Some on the right flank say they are willing to shut down the government absent any conservative wins.

“The government shutdown is not ideal, but it’s not the worst thing,” Rep. Bob Good (R-Va.), the chair of the conservative House Freedom Caucus, said on Fox Business Network Monday. “It would be worse to exacerbate the problem, to further increase our debt and our spending, to make our fiscal situation, which is unprecedented as it is, as you know, to continue to fund a government that’s facilitating the border invasion.”

“We shouldn’t be joining hands with Democrats just to show we can govern or we can get things done, no matter how harmful to the American people,” he added.

Rep. Byron Donalds (R-Fla.), a member of the right-leaning group, told NBC’s “Meet the Press” on Sunday he “will not be voting for any funding if the border is not secured.”

“Anything I vote for has to secure our border. And the president should agree to that,” he added. “That’s common sense for a nation like America.”

The House Freedom Caucus sent a warning shot to Johnson last week, demanding an update on their laundry list of policy requests and cautioning that if the priorities are not included in funding measures, he should not count on the bills receiving widespread GOP support in the chamber.

They are demanding policies that would eliminate the salaries of controversial Cabinet officials, target transgender- and abortion-related issues and gut the Biden administration’s climate initiatives, among other hot-button matters.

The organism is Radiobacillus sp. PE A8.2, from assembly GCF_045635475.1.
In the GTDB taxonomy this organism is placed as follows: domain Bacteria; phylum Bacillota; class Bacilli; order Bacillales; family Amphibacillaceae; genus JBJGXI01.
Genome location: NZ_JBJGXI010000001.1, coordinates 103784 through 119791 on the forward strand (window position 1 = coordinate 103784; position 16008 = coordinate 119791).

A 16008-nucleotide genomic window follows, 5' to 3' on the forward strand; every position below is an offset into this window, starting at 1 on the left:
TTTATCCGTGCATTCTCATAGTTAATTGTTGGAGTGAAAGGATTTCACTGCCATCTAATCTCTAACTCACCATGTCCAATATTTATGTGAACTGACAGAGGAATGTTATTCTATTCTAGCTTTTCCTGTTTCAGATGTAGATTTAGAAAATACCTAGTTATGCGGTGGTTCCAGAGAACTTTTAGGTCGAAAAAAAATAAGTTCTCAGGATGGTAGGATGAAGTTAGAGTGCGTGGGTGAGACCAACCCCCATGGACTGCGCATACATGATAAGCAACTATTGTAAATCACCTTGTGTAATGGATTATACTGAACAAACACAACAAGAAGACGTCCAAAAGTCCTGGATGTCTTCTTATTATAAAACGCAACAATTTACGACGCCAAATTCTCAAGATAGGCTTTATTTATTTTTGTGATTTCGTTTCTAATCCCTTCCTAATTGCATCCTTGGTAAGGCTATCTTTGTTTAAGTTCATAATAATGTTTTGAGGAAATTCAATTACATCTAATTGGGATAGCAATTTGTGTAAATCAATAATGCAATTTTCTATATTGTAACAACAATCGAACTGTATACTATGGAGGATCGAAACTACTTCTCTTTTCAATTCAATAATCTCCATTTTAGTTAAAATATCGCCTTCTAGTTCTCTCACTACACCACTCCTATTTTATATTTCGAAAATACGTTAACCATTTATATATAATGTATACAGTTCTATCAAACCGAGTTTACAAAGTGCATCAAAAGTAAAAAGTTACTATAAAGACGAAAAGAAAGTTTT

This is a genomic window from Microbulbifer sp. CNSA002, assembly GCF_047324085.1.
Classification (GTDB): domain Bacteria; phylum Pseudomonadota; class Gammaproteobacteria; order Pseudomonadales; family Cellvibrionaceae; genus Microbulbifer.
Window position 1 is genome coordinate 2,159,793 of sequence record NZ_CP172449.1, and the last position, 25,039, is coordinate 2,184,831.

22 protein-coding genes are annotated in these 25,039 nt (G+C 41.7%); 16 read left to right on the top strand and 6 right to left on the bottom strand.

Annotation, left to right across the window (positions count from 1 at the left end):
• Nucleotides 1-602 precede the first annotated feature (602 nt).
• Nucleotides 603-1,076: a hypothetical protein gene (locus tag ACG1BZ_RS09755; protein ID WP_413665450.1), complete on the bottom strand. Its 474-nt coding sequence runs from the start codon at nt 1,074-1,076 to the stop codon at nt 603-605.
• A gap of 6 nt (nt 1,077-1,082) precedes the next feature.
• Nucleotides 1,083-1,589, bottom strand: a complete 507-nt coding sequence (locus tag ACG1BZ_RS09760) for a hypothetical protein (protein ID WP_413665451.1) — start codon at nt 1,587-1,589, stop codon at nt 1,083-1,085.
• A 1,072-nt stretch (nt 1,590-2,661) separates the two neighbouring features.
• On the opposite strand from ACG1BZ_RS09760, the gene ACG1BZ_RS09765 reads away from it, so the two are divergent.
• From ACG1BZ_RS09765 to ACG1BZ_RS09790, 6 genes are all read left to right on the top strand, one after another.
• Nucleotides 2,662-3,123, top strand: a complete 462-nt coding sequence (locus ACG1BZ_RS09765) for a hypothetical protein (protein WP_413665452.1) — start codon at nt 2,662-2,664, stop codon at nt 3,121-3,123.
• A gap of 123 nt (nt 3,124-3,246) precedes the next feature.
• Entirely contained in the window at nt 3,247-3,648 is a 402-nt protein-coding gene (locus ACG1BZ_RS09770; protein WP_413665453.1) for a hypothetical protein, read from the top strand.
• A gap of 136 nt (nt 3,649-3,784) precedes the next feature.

At the same time, Republicans are pointing the finger at Democrats, who have been pressing for increased funding for the Special Supplemental Nutrition Program for Women, Infants, and Children — referred to as WIC —to address a shortfall for the program.

As part of the spending talks, a House aide said Rep. Andy Harris (R-Md.), a spending cardinal for the subcommittee that oversees funding for the program and other agencies, is pressing for changes to the Supplemental Nutrition Assistance Program (SNAP), also known as the food stamp program. Those changes include ensuring that recipients are using benefits to buy “nutritional” foods, the aide said, while also limiting access to items like “soda, candy [and] certain snacks.”

Other areas of funding that top appropriators identified as problem spots earlier this month included the FBI, IRS and election security assistance, as both chambers work to conference their drastically different funding bills into bipartisan measures that can pass a divided Congress.

Conversations about next steps will come to a head Tuesday, when President Biden is set to host the top four congressional leaders — Johnson, Schumer, McConnell and House Minority Leader Hakeem Jeffries (D-N.Y.) — for a meeting at the White House to discuss government funding.

Biden is also expected to press leaders on the need to pass an emergency defense and foreign package that includes assistance for Ukraine and Israel, as well funding to replenish U.S. weapons and munitions. The Senate approved a $95 billion package earlier this month that has been pushed aside by House Republicans, throwing the future of foreign aid into question.

“We also want to see that the government does not get shut down, it is a basic, basic priority or duty of Congress is to keep the government open,” White House press secretary Karine Jean-Pierre said Monday when asked about the gathering. “So that’s what the president wants to see, he’ll have those conversations.”